Of course, I bear responsibility for this by not contacting my bank sooner to inquire the status of my new card, but the point of my post is that the normally efficient banking services I have come to expect from my bank kinda failed this time around. There was no message from them telling that my new card was ready, so there was no way to know I actually had a new card ready and waiting for me. (The envelope the card came indicated that it had been sitting in my (former) home branch for two months!) And then they sent me the wrong card, forcing a wait of several more days. Compare that to the issuing of new banking codes for internet banking services: When you’re down to your last 20 security numbers, the bank automatically sends a new series in the mail. So why doesn’t the bank automatically send a message to customers whose contracts stipulate they will pick up their new bank card in person?

The Mr. came to the rescue and gave me some cash, and I do have another card, but it is not accepted everywhere. On top of that, the billing maintenance fee is EUR 5 per month when the card is used. I asked if the bank could recoup that cost on my behalf because had this card issue been sorted earlier, I would never have had to use the other card in the first place. I thought that was fair compensation and the representative who helped me agreed. (Status: yet to be sorted)

Lesson learned: observe the conditions of your bank/credit card contract and how you acquire it (pick it up in person or have it sent home) and make sure your “home” branch is a convenient location and not in another city.

11 Comments leave one →
  1. Sonia permalink
    January 13, 2014 10:13 pm

    I have experienced similar with a. Itella (many many times, because grocery staff is not trained for it) b. KELA. Preferably, the staff should think while doing their job. But they rely on half-ready letters coming out by pressing a button.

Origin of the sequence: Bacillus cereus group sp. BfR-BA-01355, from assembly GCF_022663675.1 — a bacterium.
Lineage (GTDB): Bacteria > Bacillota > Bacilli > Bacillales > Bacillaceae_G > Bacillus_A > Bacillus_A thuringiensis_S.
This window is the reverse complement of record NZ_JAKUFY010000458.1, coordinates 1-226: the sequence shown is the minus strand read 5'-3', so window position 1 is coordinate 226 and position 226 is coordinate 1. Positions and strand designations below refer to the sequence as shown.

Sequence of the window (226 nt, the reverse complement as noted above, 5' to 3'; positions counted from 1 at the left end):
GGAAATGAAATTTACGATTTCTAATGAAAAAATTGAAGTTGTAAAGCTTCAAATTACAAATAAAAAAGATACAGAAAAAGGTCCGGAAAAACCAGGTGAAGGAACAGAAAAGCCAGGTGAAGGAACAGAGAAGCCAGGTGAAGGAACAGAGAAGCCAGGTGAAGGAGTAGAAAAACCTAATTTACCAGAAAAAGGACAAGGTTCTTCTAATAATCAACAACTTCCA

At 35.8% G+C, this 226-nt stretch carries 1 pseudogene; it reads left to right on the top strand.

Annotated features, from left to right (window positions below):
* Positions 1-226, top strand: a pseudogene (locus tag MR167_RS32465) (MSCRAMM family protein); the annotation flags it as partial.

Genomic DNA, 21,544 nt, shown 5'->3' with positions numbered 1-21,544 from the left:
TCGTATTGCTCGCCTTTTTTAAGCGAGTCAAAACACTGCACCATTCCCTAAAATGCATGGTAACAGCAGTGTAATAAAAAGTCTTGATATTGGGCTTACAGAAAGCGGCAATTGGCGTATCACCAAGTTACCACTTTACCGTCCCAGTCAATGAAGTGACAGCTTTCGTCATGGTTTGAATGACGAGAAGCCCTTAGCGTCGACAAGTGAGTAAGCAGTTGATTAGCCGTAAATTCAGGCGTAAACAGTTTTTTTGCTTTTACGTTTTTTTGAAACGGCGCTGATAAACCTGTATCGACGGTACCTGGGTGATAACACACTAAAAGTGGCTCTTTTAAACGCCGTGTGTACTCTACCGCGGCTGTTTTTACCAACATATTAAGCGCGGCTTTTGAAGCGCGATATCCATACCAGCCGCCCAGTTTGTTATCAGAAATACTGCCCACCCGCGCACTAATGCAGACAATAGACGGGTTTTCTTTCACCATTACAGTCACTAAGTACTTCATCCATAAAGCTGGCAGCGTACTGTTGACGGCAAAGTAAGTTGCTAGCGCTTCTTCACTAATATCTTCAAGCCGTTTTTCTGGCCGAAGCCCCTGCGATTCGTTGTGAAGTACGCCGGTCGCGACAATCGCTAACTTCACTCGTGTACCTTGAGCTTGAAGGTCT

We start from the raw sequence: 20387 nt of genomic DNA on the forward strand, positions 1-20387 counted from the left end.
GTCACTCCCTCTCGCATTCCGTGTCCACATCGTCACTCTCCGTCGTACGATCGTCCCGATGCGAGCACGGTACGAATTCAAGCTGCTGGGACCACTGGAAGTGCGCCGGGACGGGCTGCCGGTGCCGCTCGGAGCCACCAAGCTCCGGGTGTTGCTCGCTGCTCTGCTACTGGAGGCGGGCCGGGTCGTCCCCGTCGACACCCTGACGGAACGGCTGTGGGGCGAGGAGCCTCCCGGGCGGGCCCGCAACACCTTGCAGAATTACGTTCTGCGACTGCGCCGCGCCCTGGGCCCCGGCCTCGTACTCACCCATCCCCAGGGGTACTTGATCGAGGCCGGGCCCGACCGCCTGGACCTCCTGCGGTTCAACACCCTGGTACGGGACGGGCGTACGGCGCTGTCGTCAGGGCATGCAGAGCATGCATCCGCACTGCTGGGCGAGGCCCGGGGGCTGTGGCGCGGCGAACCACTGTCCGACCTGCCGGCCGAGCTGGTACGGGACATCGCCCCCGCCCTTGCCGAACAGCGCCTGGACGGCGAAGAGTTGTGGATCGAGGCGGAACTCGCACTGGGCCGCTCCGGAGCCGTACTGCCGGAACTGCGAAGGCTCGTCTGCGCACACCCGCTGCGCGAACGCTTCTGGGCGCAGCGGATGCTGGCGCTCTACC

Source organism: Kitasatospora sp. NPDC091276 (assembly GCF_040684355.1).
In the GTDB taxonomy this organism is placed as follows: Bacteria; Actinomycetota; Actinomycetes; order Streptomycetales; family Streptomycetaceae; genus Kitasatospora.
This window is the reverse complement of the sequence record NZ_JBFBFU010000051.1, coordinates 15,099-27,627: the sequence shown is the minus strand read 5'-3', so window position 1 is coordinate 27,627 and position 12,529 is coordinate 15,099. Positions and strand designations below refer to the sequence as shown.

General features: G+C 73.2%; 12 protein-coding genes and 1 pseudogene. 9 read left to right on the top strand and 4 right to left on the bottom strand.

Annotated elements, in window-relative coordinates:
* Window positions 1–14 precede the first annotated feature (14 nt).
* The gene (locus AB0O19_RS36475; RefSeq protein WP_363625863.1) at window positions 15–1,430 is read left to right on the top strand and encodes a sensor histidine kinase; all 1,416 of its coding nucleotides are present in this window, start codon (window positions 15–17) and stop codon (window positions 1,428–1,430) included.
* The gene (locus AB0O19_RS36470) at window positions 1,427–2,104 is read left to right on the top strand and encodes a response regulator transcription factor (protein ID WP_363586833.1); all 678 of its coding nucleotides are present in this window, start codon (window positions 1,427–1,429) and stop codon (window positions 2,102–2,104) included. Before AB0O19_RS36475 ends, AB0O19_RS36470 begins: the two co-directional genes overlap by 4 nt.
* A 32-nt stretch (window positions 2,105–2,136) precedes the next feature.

2. anonymous permalink
    January 14, 2014 2:08 pm

    Which bank dropped the ball?

    • January 15, 2014 9:36 am

      OP, a bit of a surprise….

      • anonymous permalink
        January 15, 2014 1:29 pm

        I can’t tell if you’re being sarcastic or not, but considering I mostly remember other banks screwing up, I guess it had to happen to OP eventually.

        Although… I don’t remember hearing Ålandsbanken messing up. Then again, I don’t follow news in Swedish.

      • January 15, 2014 1:57 pm

        Oh, no sarcasm intended. I have been quite satisfied with their service and how the banking interface works.

  3. January 16, 2014 3:37 am

    Movie tickets! Nice 😛

  4. January 16, 2014 8:40 pm

    Consider getting a free Visa Debit (+ Credit if you wish) from S-Bank as a backup option.

    • January 17, 2014 7:33 am

      Hmmm, thanks for the tip, I actually have one of these. I should find out more about using it.

      • Sonia permalink
        January 17, 2014 9:51 am

        Is that being “free” “paid” with trading your consumer behaviour data like they do with the loyal (glass) customer card? It’s surprisingly easy and people apparently don’t mind.

    • January 18, 2014 9:16 pm

      Sonia one motivation for them to provide the cards for free is that their stores save in banking fees when the money just moves within the group. I do not know to what extent they are allowed to use consumer behavior data. Banking secrecy is much better than for loyalty cards.

      • anonymous permalink
        January 19, 2014 3:00 pm

        Of course, technically S Group cards aren’t loyalty cards. You’re actually buying a co-op share when you get one. I think that should somewhat limit their willingness to breach privacy – you get to vote them out if they overstep the bounds.